New Chairman of the Board Among Changes at Gleaners
Geist resident Carrie Petty shares her philanthropic passion with Indiana’s hungry
Days after Hurricane Katrina devastated the Louisiana coast, Hamptons at Geist resident Carrie Petty answered a calling to help people near and dear to her heart: mothers and children. With the help of her husband Chris, Carrie quickly organized a “Bottles to Babies” program and solicited necessities for the infant victims of Hurricane Katrina. Carrie reached out to Gleaners Food Bank of Indiana for help, and they responded by providing a semi truck to deliver over 42,000 lbs. of supplies to Hattiesburg, Mississippi. Later that year, Petty was asked to join the board of directors for Gleaners. Fast forward to today, Petty is now the Chairman of the Board for Gleaners Food Bank of Indiana.
“It was a no brainer for me, I come from a ‘food family’ so this opportunity was a great fit for me,” she said. “Gleaners was just something I couldn’t say ‘no’ to.”
Carrie’s ties to food started in Anderson, Indiana with the Emge Packing Company family business. Her great-great grandparents started the company over a century ago and she grew up watching her father, Pete, along with her uncles, run the family business. This is also where she learned philanthropy, watching her mother, Guin, read to men who were illiterate and her father donated hams to the needy every Christmas and Easter.
A master gardener and self-proclaimed stay at home mom for her two boys, Reily and Austin, Carrie devotes much of her free time in philanthropic activities. Documenting the causes she supports can be exhausting. For example, she has served as the CEO of the Hamilton County Habitat for Humanity, done mission work through Second Presbyterian Church and East 91st Street Church, volunteered with the March of Dimes, donated time and family foundation funds to the Peyton Manning Children’s Hospital, and established an outdoor learning lab at her sons’ school, Heritage Christian.
Of all her charitable endeavors, her most recent appointment as the Chairman of the Board for Gleaners Food Bank of Indiana will be her biggest challenge given the changes that have happened over the last year. Longtime Gleaners founder, president, and CEO Pam Altmeyer recently stepped down to retire. Former Second Helpings CEO, Cindy Hubert, stepped in as the new CEO of the Midwest’s largest food bank on November 8, 2010.
“Whenever you have leadership change, especially after the 30 years that Pam served, it creates an opportunity to do things differently. We wish nothing but the best for Pam, but we’re also excited for our new direction and the leadership that Cindy can provide.”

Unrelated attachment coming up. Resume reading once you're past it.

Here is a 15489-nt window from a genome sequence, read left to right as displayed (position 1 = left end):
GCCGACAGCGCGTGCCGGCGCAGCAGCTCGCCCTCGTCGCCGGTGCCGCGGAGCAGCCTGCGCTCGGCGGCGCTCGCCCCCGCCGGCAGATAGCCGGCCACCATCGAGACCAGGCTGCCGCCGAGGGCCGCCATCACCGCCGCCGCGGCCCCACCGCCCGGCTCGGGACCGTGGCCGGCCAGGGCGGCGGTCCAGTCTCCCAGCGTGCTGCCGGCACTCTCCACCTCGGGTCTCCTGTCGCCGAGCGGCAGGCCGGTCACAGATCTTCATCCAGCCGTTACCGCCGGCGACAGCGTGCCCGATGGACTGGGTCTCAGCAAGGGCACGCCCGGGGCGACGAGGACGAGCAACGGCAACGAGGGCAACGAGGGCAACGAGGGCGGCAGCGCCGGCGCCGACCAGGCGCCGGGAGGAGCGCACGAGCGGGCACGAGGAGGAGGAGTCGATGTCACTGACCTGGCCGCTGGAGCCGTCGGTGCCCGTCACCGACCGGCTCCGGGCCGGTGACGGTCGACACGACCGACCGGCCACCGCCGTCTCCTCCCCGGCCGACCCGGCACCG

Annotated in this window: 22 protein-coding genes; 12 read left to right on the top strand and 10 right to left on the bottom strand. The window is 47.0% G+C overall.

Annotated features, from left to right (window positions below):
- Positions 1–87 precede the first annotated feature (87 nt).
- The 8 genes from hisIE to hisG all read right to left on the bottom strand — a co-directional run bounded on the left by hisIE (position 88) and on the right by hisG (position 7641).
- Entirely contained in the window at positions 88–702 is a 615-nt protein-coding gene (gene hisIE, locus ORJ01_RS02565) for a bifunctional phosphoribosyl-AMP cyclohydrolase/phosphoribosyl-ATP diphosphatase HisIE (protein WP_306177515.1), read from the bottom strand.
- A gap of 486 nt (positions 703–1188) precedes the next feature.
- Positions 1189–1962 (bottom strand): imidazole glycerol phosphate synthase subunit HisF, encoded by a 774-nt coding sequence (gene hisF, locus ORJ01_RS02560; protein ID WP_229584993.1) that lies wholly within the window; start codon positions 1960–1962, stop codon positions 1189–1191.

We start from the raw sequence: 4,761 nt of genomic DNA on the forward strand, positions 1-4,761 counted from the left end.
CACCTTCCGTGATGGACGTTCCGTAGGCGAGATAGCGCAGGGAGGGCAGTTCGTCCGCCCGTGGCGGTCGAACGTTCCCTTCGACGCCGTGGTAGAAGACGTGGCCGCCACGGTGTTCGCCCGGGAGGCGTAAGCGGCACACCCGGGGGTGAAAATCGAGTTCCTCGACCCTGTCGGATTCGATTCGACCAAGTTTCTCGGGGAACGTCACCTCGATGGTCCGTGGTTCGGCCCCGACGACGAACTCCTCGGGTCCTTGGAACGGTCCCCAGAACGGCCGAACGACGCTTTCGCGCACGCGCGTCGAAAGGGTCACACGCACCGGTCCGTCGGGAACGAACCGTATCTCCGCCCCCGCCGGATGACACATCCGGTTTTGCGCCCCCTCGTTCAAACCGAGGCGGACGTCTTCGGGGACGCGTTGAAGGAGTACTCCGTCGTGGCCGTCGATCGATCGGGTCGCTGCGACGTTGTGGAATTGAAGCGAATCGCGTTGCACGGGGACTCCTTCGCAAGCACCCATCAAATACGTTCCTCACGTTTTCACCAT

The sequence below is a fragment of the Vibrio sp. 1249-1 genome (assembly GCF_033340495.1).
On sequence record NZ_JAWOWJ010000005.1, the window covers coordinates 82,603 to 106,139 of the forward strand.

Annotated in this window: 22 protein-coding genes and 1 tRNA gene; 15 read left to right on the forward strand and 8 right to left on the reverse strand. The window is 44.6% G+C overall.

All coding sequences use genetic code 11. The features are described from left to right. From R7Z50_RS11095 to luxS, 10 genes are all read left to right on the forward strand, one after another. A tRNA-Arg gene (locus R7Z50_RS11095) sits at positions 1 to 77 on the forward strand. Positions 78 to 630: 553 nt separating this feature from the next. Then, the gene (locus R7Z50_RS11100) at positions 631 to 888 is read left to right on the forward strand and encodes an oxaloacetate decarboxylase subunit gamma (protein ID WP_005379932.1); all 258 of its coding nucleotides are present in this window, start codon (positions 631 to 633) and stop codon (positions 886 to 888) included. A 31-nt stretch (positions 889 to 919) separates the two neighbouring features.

One of the biggest changes this year has been moving the food bank to their new warehouse near the I-70/465 interchange on the southwest side of Indianapolis. Purchased from Monarch Beverages in 2009, the new facility has 297,000 square feet of warehouse space perfectly suited to store and distribute food to the over 400 hunger relief charities in 21 Indiana counties. Thanks to the new space and efficiencies, Gleaners distributed a record 24 million pounds of food last year.
And while the stats and future of Gleaners is promising, Carrie has a true soft spot in her heart for the depressed, downtrodden, and hopeless Hoosiers that their charity partners serve. Her spirit seems upbeat and positive around the business of Gleaners, but the sad reality of families waiting outside a soup kitchen or pantry for food brings Carrie to tears.
Having recently visited a local food pantry, Carrie was taken by the thankfulness and appreciation shown by the recipients. She found that the volunteers in the pantry were providing more than food to the pantry visitors.
“Sometimes, the biggest gift you can give someone who is in need is the gift of listening to them,” she said.
Volunteers and donations, both monetary and food, are desperately needed at Geist area shelters and food pantries. Church groups, service organizations, and families are needed to help in the collection and distribution of food in their local areas. Of course, Gleaners will also accept your donations of time, talent, and treasure as well.
“Unfortunately, money doesn’t solve the problem of hunger,” Carrie said. “Giving your time, compassion, and looking at someone in need eye-to-eye is what is going to change the world.”
Gleaners Food Bank of Indiana
3737 Waldemere Avenue
Indianapolis, IN 46241